Covid vaccine profit boom for pharma companies

Up to September big five responsible for vaccines have earned €16bn more than in all of 2019

3 min
Vaccines used in a file image.

BarcelonaWhen 2020 was just beginning, the existence of companies like BioNTech or Moderna was unknown to most mortals. Also unknown then was the importance that pharmaceutical giants like Pfizer, Johnson & Johnson or AstraZeneca would gain in our daily lives in the fight against the pandemic that was officially declared on March 11, 2020.

In addition to the temporary collapse of the economy caused by lockdowns around the world, in 2020 at least 1.8 million people died worldwide from complications related to coronavirus. During 2021,which was marked by delta and omicron variants and witnessed up to four more waves, this figure soared to 5.4 million deaths. The impact, however, would have been much worse had it not been for vaccines against the disease. These breakthroughs, which triggered rare stock market euphoria when in November 2020 Moderna and Pfizer announced their effectiveness. This was a watershed moment in the struggle against the virus in the countries with the highest vaccination rates, and their impact on the companies that made them possible was also been massive.

Evolution of pharma companies' benefits 2021

If we focus on the five companies that developed vaccines, we find that two of them, BioNTech and Moderna, the smallest, accumulated losses worth millions during 2019, the last year before the pandemic, in a common phenomenon for early-stage biotechs doing research and development. Among the five, however, they accumulated profits of over €28bn (see graph) with a key role for Pfizer and Johnson & Johnson, two of the largest companies on the planet.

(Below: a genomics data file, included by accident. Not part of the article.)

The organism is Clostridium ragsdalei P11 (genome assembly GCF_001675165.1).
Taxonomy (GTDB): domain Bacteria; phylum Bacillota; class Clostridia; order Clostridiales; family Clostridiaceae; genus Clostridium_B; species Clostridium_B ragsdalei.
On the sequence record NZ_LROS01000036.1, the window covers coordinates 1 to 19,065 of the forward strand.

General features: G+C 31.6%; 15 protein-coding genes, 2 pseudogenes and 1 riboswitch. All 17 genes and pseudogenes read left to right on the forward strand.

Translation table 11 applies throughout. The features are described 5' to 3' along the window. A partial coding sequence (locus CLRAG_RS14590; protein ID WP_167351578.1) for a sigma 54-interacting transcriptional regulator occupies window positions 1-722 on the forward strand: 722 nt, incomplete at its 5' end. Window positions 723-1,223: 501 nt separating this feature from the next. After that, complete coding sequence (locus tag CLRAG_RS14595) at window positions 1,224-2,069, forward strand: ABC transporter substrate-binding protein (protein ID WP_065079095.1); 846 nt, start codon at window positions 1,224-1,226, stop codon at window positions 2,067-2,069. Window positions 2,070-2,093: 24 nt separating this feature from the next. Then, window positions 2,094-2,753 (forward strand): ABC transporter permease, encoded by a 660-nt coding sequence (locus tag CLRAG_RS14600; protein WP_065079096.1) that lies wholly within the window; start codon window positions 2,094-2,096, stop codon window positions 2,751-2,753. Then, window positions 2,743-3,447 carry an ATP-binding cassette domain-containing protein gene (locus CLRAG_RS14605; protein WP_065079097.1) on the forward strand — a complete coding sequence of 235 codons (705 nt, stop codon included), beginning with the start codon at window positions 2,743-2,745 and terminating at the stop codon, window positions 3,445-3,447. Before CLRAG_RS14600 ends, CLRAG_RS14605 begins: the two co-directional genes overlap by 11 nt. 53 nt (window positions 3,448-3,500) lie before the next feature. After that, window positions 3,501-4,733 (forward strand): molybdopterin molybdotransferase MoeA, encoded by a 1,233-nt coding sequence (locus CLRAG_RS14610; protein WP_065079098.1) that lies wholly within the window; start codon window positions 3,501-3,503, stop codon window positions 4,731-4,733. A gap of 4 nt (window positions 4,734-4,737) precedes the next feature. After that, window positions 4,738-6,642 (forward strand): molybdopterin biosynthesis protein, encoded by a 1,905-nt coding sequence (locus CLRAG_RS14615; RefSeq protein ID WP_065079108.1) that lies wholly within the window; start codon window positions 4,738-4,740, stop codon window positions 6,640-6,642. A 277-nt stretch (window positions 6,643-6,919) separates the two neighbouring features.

In 2020, as the launch of vaccines was being finalized, this select group of pharmaceutical and biotech companies saw their combined profits fall to €22bn, a year-on-year decline of 23%. That year, however, BioNTech managed to break into the black for the first time, a normal situation considering that before the pandemic it had no products for sale.

Nine months of profits

The real boom in results was experienced this year. BioNTech's profits, for example, multiplies by 475, with the added bonus that no fourth-quarter data is yet available. In just nine months, Moderna has swapped 2019 and 2020 losses (more than €1 billion combined) for earnings of more than €6.4 billion. And Pfizer and Johnson & Johnson (the company that markets Janssen's vaccine) are also making record profits. AstraZeneca, which developed the most questioned vaccine due to its side effects, is the only company that escapes the climate of euphoria, which together and in just three quarters accumulated profits of €44bn this year.

These figures put on the table the old debate in the pharmaceutical sector about the legitimacy of its business. The Spanish Pharma business association, Farmaindustria, has often recalled that studies such as the one carried out by Tufts University in the US which estimate the cost of bringing a drug to market at €2.4bn. It takes between 10 and 12 years to do so and it is also estimated that only one in every 10,000 molecules that are investigated ends up reaching the market.

This has hit a sector that lived through its glory days in the 80s and 90s, but has seen how great medical needs – and consequently the drugs that potentially reach more consumers – are already taken care of. So much so that most patents for common diseases have expired and the door is been open for competition from generic drugs, which are much cheaper and much less profitable.

Even so, the industry has been criticised for its lack of transparency with its pricing policy, especially in its relationship with governments. This has been one of the controversial factors surrounding covid vaccines, with contracts presumably worth millions being kept secret.

Spanish Pharma

The economic boom of covid vaccines has left its mark in Spain. The big winner is Rovi, which has had a successful year that culminated with its entry into the Ibex-35 last week. Rovi reached an agreement to produce the Moderna vaccine and this year has doubled its profits to €99m in the first nine months of the year.

Catalan Reig Jofre has been less fortunate. The pharmaceutical company signed an agreement with Johnson & Johnson to formulate, fill and package the Janssen vaccine at a plant in which it had invested €10.9m. Despite the fact that production was to start in June, it has not yet begun, and the company has not given any reasons. For now, it has seen how the covid profits pass it by.